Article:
Through the lens of women of color in technology

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What is the presence of diversity in the field of technology?  In this episode of Politicin’ with Taylor Moore, we talk to Cherisse Datu, an Asian-American woman who has held several positions in the world of politics, and was not afraid to express her true thoughts on the challenges of being a women of color in this field.

Interview with Cherisse Datu:


About this episode 

President Donald Trump directed almost $200 million a year to technology education grants for women and minorities. This move was a decision motivated by the need to create jobs in STEM (science, education, technology and mathematics) for underrepresented communities in these fields. Issues regarding a lack of gender equality in Silicon Valley have been widespread this year amid allegations of sexism against major companies like Uber and Google.

“The identity of the gatekeepers relates to how your value is perceived based on your identity.” – Cherisse Datu

The president signed a memo instructing Education Secretary Betsy DeVos to prioritize STEM through existing competitive grant programs that will encourage women and minorities to participate in coding and other computer-based careers.

The podcast episode above was initially developed after conversation with Multi-Family Risk and Controls Manager of Freddie Mac, Kelly Siu.

Siu said companies in California are more accepting of women who choose to balance work and family life.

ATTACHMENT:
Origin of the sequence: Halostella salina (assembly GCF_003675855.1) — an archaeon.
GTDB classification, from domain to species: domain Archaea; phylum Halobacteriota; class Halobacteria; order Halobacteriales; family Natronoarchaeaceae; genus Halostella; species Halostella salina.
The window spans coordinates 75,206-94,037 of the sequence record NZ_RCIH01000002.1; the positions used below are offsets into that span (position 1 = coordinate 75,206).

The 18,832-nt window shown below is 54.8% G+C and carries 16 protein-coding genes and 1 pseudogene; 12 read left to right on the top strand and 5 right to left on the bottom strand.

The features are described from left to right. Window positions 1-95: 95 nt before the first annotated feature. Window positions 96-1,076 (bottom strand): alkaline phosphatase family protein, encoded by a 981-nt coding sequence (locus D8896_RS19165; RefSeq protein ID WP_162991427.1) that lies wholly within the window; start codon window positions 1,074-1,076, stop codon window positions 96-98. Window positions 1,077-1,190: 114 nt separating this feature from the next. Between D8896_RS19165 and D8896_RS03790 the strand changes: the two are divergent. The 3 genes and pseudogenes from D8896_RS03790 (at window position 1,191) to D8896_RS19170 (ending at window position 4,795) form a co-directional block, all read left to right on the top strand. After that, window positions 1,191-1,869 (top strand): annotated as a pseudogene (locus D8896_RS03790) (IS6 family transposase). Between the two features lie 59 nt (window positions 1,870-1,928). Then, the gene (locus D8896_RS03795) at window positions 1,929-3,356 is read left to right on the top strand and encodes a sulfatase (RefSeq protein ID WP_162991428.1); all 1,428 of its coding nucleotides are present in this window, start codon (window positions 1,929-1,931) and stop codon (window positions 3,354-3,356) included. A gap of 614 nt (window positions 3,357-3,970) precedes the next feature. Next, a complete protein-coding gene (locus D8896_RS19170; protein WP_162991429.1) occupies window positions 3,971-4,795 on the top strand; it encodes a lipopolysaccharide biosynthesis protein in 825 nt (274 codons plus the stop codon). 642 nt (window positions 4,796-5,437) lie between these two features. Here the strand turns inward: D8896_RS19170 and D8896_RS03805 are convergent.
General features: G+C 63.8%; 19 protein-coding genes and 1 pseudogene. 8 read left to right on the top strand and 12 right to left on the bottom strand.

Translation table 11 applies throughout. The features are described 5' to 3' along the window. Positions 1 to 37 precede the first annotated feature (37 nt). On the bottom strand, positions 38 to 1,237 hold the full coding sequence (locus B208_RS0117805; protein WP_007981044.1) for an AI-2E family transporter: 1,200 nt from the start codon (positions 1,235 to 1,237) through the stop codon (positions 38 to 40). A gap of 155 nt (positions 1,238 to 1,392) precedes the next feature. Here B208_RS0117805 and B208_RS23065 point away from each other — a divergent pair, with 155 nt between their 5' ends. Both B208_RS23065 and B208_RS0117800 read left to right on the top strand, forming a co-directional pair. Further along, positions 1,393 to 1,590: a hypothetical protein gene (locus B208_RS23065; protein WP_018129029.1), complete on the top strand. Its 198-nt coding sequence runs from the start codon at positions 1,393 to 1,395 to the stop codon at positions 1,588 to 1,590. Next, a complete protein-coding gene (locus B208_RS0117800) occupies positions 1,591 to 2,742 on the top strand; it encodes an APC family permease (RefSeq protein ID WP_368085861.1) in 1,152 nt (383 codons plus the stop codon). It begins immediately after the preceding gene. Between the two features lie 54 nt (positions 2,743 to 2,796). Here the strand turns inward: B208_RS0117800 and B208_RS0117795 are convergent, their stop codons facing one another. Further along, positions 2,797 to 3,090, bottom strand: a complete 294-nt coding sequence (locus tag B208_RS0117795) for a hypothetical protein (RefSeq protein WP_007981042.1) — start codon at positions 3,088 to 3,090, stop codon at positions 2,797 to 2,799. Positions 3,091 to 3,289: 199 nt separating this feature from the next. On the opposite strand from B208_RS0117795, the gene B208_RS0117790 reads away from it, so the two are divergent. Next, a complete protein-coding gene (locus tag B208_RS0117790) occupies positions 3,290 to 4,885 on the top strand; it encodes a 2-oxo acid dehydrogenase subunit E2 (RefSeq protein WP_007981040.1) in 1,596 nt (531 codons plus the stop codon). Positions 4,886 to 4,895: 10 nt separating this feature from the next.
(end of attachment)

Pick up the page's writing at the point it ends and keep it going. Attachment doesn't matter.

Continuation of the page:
“So if you chose to become a mom they will totally work with you and allow you to work from home,” she said.

Siu previously worked for IBM in Silicon Valley with a degree in computer information systems and then for KPMG as an IT auditor in their risk and advisory services before transitioning to Freddie Mac.

She said the companies she worked with on the East Coast were not as understandable, but more “traditional” and that on the West Coast, women of color were often seen in leadership positions with great amounts of authority.

“I mean, you look at our leadership, and for the women that we do have, they’re white,” she said. “But part of it may not be that anyone’s being racist or anything, part of that is just a cultural thing.”

This conversation led me to a more in-depth discussion in this episode with Cherisse Datu on her various experiences as a women of color in technology in D.C.


Cherisse Datu is a game designer and video producer.

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